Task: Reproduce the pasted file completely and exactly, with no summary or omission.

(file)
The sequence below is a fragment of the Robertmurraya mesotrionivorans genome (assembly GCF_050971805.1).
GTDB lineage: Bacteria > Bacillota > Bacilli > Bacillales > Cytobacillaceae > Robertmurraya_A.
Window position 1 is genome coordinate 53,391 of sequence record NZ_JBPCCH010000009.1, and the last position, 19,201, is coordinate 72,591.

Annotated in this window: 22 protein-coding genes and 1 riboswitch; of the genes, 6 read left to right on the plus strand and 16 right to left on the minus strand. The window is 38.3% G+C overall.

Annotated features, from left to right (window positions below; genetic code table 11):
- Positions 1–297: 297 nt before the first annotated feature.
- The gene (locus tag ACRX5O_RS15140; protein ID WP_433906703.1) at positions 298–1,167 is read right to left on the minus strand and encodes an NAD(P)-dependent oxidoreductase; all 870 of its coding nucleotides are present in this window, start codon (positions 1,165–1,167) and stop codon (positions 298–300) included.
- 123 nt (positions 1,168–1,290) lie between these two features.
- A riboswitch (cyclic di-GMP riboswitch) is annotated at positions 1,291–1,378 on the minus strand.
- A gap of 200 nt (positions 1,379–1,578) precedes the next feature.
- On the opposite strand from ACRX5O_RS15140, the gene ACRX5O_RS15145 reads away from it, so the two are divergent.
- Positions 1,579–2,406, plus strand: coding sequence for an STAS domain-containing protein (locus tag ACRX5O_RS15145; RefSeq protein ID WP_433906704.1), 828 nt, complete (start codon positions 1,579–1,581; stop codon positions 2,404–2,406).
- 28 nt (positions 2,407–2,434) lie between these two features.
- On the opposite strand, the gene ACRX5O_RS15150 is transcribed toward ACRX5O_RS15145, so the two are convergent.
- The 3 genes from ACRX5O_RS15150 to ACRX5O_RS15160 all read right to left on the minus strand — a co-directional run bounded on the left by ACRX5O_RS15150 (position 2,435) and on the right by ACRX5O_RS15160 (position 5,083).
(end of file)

The sequence below is a fragment of the Robertmurraya mesotrionivorans genome (assembly GCF_050971805.1).
GTDB lineage: Bacteria > Bacillota > Bacilli > Bacillales > Cytobacillaceae > Robertmurraya_A.
Window position 1 is genome coordinate 53,391 of sequence record NZ_JBPCCH010000009.1, and the last position, 19,201, is coordinate 72,591.

Annotated in this window: 22 protein-coding genes and 1 riboswitch; of the genes, 6 read left to right on the plus strand and 16 right to left on the minus strand. The window is 38.3% G+C overall.

Annotated features, from left to right (window positions below; genetic code table 11):
- Positions 1–297: 297 nt before the first annotated feature.
- The gene (locus tag ACRX5O_RS15140; protein ID WP_433906703.1) at positions 298–1,167 is read right to left on the minus strand and encodes an NAD(P)-dependent oxidoreductase; all 870 of its coding nucleotides are present in this window, start codon (positions 1,165–1,167) and stop codon (positions 298–300) included.
- 123 nt (positions 1,168–1,290) lie between these two features.
- A riboswitch (cyclic di-GMP riboswitch) is annotated at positions 1,291–1,378 on the minus strand.
- A gap of 200 nt (positions 1,379–1,578) precedes the next feature.
- On the opposite strand from ACRX5O_RS15140, the gene ACRX5O_RS15145 reads away from it, so the two are divergent.
- Positions 1,579–2,406, plus strand: coding sequence for an STAS domain-containing protein (locus tag ACRX5O_RS15145; RefSeq protein ID WP_433906704.1), 828 nt, complete (start codon positions 1,579–1,581; stop codon positions 2,404–2,406).
- 28 nt (positions 2,407–2,434) lie between these two features.
- On the opposite strand, the gene ACRX5O_RS15150 is transcribed toward ACRX5O_RS15145, so the two are convergent.
- The 3 genes from ACRX5O_RS15150 to ACRX5O_RS15160 all read right to left on the minus strand — a co-directional run bounded on the left by ACRX5O_RS15150 (position 2,435) and on the right by ACRX5O_RS15160 (position 5,083).